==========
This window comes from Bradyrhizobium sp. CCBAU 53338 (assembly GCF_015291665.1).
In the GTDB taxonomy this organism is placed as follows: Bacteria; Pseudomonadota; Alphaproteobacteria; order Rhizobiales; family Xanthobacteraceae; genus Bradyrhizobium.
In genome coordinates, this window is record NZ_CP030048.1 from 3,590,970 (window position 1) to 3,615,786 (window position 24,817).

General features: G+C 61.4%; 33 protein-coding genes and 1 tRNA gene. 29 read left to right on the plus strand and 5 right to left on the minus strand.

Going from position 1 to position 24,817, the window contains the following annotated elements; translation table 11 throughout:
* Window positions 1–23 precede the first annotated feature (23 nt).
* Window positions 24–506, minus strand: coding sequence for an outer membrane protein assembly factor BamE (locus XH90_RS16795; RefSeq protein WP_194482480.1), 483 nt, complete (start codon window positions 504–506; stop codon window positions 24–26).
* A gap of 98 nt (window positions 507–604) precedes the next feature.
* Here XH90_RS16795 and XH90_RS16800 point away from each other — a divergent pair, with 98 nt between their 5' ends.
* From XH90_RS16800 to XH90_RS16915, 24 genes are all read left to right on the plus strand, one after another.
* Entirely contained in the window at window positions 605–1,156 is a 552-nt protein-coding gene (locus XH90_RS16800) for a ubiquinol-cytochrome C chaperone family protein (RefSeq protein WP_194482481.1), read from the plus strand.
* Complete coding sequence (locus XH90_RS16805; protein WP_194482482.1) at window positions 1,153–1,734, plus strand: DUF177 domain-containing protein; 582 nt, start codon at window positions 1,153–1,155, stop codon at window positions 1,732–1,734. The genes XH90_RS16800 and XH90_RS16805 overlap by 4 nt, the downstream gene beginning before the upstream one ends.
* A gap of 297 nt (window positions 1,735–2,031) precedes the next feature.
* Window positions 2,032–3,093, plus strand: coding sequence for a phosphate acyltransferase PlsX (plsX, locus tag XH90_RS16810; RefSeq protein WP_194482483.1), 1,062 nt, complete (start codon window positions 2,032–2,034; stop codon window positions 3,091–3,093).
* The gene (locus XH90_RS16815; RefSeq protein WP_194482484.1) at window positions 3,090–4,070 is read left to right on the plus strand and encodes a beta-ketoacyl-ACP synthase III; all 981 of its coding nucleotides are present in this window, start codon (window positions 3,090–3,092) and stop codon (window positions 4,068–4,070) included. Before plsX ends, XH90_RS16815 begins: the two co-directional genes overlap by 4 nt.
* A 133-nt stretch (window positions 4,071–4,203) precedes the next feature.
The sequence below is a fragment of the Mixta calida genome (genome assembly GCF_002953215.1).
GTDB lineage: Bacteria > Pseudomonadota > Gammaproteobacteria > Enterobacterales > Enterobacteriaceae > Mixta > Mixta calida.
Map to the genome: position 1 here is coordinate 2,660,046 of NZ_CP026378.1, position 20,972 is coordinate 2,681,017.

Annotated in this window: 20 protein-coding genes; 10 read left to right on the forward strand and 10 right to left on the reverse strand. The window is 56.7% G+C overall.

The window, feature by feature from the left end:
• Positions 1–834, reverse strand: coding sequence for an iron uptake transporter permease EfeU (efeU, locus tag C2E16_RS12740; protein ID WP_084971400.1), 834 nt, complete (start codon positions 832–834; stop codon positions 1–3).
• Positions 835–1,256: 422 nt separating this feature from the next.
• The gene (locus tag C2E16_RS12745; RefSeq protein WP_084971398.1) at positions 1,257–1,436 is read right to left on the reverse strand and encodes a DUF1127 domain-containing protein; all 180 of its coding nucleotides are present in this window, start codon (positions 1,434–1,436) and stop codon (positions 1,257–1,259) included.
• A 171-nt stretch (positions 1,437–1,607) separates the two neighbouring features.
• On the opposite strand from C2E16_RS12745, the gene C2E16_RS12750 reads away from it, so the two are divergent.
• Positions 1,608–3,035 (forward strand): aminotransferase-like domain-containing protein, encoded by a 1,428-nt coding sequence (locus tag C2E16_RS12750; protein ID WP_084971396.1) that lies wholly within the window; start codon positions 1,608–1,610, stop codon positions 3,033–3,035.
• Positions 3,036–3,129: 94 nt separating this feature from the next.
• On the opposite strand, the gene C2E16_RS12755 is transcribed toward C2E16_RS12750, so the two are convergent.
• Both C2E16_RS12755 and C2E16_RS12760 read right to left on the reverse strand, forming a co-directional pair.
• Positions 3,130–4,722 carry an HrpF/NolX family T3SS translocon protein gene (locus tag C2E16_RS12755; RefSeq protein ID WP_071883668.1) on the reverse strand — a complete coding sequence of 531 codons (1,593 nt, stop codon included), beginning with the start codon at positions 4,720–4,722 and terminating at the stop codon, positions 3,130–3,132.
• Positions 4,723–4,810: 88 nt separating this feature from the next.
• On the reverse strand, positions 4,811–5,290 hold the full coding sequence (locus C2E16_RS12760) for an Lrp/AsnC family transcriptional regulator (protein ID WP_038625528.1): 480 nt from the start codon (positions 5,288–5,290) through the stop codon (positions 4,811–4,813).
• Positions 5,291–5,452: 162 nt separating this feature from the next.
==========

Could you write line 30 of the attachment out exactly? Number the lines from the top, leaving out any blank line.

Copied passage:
• Both C2E16_RS12755 and C2E16_RS12760 read right to left on the reverse strand, forming a co-directional pair.